Favorite films

  • Robin and Marian
  • Bunny Lake Is Missing
  • A Canterbury Tale
  • How Green Was My Valley

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  • The Children's Hour

  • The Innocents

  • Heaven Can Wait

  • A Canterbury Tale

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  • The Children's Hour

    The Children's Hour

    Heartbreaking

    A riveting remake of the 1930s film, These Three, both of which are derived from Lillian Hellman’s play. In the 30s, the Hays Code forced the film to dance around the lesbian subtext of the play. In this adaptation, the subtext was more directly addressed. William Wyler bravely tackles the subject with honesty and integrity. His cast does well in bringing the intense atmosphere to us. 

    The Children’s Hour, is a cruel and utterly heartbreaking story that shows how…

  • The Innocents

    The Innocents

    Genuine creepiness in glorious black and white

    Based on Henry James novel, The Turn of the Screw, The Innocents is a thoroughly absorbing chiller. Director Jack Claytons masterpiece is a study of deepest dread. It still has the power to disturb some sixty years later. Filmed on location at Sheffield Park and Gardens, this lovely Gothic chiller does justice to its literate source. Clayton is fully aware that here, in and around the Gothic abode, it’s more often than not…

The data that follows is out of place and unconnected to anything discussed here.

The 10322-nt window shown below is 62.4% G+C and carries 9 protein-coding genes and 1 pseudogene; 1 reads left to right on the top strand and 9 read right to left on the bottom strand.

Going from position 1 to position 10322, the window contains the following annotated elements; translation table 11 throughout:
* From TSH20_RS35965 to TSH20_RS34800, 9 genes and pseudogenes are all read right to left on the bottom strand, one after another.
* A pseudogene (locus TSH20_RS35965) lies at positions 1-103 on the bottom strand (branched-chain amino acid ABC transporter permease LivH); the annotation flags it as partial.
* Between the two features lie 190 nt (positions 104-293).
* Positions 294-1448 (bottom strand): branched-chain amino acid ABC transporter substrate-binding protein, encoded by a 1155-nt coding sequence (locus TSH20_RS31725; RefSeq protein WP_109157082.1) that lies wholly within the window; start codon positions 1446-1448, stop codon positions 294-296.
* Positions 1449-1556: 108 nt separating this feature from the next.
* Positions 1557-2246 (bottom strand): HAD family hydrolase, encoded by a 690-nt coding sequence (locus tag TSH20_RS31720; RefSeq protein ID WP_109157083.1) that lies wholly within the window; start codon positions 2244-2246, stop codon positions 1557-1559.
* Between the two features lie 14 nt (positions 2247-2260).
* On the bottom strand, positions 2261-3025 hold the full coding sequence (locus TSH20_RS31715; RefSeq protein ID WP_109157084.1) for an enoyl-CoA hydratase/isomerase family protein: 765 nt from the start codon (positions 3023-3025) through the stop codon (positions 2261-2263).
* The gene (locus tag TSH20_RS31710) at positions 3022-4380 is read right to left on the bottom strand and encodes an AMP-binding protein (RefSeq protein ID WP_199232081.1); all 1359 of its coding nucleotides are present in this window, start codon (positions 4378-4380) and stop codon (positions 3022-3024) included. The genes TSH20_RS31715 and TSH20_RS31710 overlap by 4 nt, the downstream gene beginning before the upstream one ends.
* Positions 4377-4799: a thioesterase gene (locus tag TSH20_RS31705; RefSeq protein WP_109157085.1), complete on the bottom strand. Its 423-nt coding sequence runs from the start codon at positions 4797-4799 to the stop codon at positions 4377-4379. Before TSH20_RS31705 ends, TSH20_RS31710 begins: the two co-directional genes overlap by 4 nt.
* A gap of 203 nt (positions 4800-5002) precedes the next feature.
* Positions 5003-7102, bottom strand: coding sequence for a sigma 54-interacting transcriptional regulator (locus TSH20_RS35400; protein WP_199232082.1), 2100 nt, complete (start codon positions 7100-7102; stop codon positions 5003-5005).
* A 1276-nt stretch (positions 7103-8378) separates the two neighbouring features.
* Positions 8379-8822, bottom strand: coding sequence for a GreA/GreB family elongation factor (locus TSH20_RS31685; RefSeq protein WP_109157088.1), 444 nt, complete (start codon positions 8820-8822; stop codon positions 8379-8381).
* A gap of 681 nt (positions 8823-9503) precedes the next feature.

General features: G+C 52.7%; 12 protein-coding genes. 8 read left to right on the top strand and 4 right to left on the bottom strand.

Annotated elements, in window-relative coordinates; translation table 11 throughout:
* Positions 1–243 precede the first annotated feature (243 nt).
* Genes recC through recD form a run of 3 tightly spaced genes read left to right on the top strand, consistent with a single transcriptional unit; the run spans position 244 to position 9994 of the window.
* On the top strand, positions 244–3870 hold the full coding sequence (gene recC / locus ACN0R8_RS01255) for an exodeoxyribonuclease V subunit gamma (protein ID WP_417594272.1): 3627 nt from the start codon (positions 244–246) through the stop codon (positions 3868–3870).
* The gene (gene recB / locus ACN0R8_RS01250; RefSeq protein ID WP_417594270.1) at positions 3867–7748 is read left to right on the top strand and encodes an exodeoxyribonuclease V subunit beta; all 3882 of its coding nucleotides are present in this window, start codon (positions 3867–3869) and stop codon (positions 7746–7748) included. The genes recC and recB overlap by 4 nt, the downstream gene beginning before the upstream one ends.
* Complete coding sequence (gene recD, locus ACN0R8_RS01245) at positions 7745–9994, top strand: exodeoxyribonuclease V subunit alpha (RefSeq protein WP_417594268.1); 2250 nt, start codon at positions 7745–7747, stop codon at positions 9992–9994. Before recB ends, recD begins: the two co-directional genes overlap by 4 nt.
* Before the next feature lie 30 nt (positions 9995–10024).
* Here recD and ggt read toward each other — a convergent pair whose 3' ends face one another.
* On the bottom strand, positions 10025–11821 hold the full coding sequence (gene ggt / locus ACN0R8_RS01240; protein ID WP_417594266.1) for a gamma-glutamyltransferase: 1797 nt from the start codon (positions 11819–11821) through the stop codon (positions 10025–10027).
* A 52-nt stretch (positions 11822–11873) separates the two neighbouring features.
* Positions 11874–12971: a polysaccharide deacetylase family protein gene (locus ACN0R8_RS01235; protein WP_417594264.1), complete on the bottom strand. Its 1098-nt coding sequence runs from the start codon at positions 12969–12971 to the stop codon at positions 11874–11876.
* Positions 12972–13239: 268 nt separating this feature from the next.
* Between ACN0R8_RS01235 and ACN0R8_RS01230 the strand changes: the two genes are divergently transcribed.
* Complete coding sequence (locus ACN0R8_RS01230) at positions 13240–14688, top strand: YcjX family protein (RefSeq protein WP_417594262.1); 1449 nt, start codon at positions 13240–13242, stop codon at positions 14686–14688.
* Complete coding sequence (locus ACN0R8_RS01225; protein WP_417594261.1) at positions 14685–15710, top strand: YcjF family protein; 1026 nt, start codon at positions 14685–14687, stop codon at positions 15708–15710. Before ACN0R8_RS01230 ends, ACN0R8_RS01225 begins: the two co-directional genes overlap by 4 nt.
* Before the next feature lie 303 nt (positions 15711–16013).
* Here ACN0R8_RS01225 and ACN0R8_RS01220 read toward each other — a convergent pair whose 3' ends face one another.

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  • Black Narcissus

    Black Narcissus

    Out of a dream

    This spellbinding movie from that spellbinding film-making team (Powell and Pressburger) is another entry in the long line of literary and film stories that revolve around British restraint and repression unraveling under the force of mysterious foreign cultures (usually Eastern and frequently Indian), and it's one of the best.

    Powell and Pressburger are experts at using color. Instead of employing their Technicolor to simply make their film look pretty, the color almost becomes a character in…

  • Heaven Can Wait

    Heaven Can Wait

    The Lubitsch Touch

    Ernst Lubitsch was on a roll in 1943; since 1938 he had made Bluebeard’s Eighth Wife, Ninotchka, The Shop Around the Corner, That Uncertain Feeling and To Be or Not to Be, five classics one after another. Although he would complete two more films and leave one unfinished, Heaven Can Wait was his last undisputed masterpiece. 

    Lubitsch was a man destined to take the play in which this film is based, to screen. The results are amazing.…